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Which? reveals best and worst sports shops

Will buying trainers and workout gear from the likes of Sports Direct and Decathlon leave you with a happy glow or a cold sweat?

Which? reveals best and worst sports shops

Whether you’re aiming to improve your tennis serve, beat your 5k personal best or set out on a wild camping trip, the right gear can make all the difference. Which? surveyed more than 10,000 people to find out which sports shops and websites ace it, and which you should avoid.

Our survey asked shoppers about their experiences of shopping at 29 of the UK’s biggest and best-known sporting goods retailers, from specialist giants like Sports Direct and Halfords to generalist favourites such as M&S and John Lewis.

Here, Which? reveals the sports shops to head to if you want great customer service and competitive value for money, and gives tips on buying the right sports equipment for you.

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The best outdoor and sports equipment shops

We surveyed 10,909 members of Which? and the general public in November to find out about their most recent experiences of purchasing outdoor and sporting equipment.

We’ve revealed the highlights below but if you want to see the full results for every retailer, including star ratings on everything from product quality to the way stores have treated customers during the pandemic, visit our guide to the best and worst sports shops.

Rohan takes the top spot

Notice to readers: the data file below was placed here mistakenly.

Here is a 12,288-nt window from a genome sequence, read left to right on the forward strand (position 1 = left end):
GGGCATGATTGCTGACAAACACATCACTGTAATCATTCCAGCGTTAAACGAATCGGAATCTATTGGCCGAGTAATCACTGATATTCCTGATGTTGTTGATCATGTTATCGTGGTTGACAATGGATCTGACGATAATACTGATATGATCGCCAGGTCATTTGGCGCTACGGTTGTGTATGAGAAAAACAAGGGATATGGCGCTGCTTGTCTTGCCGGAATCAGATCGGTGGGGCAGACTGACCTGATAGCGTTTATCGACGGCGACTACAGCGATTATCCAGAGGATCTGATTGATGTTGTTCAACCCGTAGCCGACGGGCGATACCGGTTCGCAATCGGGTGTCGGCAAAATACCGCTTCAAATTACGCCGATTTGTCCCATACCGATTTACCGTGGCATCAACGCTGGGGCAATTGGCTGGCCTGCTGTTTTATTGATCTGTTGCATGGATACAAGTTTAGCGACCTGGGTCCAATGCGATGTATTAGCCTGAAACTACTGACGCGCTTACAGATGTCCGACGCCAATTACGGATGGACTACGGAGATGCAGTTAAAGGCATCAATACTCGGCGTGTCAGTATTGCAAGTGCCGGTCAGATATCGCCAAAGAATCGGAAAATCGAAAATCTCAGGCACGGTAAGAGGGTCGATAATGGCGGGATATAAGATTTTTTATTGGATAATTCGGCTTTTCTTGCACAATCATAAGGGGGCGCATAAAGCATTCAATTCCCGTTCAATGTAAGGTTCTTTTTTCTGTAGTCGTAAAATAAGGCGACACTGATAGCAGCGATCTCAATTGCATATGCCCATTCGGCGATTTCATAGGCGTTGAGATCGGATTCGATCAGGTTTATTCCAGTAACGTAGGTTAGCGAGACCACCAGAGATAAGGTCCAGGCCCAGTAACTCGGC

Outdoor and travel clothing specialist Rohan (Rohan.co.uk) came top of the table, with a customer score of 87%. It impressed survey respondents with its product quality, staff helpfulness and its guarantee, garnering five stars out of five on all three measures.

Rohan says that if for any reason its products don’t live up to your expectations it will replace, refund or repair.

Customers praised Rohan’s store layout, staff and products. Over a third of those who shopped there said they regularly buy their technical clothing from Rohan, with one shopper saying: ‘We always shop here. Great atmosphere and service. High quality technical clothing made to look like every day clothing.’

We’ve made Rohan a Which? Recommended Provider, as not only did it do well in our survey but it also meets our strict criteria around returns and faulty goods policies.

Sweaty Betty impresses shoppers

Fashionable women’s workout wear retailer Sweaty Betty (SweatyBetty.com) achieved an impressive 82% customer score.

Customers loved almost everything about it, giving it five stars for value for money, product range, quality and staff helpfulness.

Founded in London in 1998, Sweaty Betty now has stores across England, two branches in Scotland and can be found in the US and Hong Kong. It offers delivery UK-wide and half of our respondents used its delivery service.

However, because the number of people who said they’d shopped with Sweaty Betty in our survey was quite small, we didn’t get enough ratings for its delivery service – a key criteria for becoming Which? Recommended Provider – meaning Sweaty Betty couldn’t be awarded this this time around.

How did Nike, Decathlon and other big brands do?

Sports and footwear giant Nike (Nike.com) put in a decent peformance, with four-star ratings for its range, product quality and value for money.

Decathlon (Decathlon.co.uk) also scored four stars for value for money and range – where else on the high street can you find a horse saddle, a kitesurfing kite and a bow and arrow all in one place?